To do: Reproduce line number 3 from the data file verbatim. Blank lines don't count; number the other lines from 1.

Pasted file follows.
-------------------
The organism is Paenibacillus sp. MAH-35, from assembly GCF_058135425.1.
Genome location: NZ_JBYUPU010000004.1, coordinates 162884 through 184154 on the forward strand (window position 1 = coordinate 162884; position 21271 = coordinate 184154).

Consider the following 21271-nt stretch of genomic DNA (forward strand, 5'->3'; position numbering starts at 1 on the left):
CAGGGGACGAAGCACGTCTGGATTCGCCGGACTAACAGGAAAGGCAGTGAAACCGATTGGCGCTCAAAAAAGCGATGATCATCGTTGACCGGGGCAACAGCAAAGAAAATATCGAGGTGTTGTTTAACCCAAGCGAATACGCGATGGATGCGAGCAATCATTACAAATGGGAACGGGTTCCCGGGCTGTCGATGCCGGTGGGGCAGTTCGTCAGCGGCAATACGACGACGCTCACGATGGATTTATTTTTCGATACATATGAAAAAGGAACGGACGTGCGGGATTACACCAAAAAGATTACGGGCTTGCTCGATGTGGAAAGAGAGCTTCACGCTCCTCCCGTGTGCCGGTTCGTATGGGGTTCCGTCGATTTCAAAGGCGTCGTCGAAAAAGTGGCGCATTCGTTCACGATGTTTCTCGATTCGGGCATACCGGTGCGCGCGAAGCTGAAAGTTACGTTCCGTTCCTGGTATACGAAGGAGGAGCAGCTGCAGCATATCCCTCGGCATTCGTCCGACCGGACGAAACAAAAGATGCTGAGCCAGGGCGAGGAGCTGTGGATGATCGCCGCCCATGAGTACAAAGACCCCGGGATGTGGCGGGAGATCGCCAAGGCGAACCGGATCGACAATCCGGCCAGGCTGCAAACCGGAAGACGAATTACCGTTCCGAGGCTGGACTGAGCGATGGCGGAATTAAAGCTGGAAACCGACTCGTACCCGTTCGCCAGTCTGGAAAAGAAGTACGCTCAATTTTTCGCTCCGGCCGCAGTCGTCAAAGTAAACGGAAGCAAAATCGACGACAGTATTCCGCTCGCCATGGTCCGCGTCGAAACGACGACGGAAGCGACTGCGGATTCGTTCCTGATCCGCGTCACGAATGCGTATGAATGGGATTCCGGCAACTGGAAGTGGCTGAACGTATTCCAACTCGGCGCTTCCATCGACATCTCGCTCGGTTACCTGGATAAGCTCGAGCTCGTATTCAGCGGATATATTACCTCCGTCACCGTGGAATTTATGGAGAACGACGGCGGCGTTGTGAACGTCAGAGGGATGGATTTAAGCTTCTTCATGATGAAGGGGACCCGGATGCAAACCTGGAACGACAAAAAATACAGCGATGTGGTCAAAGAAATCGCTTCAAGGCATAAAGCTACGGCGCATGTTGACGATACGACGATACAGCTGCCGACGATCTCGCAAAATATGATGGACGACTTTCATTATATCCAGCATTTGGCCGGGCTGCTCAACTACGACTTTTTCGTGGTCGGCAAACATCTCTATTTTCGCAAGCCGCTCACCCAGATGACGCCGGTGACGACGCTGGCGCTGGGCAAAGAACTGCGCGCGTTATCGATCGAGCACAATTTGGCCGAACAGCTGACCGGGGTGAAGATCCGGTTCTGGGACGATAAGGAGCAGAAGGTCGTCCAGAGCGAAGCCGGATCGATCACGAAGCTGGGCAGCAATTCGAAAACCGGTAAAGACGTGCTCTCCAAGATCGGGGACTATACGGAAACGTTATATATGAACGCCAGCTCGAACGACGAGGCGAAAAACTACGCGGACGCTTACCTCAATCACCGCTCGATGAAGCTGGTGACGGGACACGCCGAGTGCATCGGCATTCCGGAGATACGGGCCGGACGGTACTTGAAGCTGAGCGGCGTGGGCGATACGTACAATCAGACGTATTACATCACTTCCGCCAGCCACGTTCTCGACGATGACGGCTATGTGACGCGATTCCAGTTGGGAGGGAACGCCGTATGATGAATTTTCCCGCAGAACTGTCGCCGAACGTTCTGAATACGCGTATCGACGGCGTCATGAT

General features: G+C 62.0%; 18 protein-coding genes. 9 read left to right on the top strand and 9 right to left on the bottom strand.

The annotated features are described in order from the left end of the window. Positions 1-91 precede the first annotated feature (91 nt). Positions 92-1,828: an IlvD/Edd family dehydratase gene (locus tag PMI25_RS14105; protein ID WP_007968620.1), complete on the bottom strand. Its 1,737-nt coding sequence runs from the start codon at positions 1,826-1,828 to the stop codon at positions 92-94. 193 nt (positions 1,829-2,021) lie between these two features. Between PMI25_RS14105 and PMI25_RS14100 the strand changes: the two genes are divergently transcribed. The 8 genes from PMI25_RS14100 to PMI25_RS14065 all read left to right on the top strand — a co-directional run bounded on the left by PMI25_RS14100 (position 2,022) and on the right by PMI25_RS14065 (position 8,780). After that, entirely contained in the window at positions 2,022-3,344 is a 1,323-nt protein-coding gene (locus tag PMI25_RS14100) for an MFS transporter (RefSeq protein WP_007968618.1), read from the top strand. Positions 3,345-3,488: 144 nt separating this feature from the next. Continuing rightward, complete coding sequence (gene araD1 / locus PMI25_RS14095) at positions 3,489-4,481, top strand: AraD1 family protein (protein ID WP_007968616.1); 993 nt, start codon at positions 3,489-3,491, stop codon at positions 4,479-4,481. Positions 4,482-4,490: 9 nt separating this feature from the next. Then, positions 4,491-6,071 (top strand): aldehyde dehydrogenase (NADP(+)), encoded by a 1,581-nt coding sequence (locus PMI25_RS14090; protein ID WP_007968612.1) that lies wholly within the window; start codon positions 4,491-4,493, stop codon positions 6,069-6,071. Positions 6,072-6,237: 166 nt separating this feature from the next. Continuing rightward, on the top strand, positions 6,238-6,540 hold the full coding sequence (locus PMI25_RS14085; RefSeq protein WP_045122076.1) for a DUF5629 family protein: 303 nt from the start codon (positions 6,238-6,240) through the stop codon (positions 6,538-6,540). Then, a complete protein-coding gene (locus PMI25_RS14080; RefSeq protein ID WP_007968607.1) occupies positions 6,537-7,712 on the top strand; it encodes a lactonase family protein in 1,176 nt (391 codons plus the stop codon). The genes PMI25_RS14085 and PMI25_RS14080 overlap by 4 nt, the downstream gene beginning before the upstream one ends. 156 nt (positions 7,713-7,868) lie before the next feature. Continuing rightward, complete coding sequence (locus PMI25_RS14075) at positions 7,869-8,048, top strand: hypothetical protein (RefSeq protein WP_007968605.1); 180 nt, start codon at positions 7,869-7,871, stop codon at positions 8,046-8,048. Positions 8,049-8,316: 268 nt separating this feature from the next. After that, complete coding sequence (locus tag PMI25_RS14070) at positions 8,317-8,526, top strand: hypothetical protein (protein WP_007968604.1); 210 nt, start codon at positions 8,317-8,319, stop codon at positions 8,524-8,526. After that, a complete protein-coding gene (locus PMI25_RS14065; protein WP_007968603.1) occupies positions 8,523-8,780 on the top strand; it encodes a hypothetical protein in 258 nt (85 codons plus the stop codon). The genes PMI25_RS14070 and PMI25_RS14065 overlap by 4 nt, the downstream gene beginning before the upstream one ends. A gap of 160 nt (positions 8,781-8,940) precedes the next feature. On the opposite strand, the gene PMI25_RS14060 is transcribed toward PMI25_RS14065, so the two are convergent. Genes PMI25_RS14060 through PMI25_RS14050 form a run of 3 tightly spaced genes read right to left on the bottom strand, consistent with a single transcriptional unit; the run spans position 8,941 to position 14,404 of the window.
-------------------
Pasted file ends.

Consider the following 21271-nt stretch of genomic DNA (forward strand, 5'->3'; position numbering starts at 1 on the left):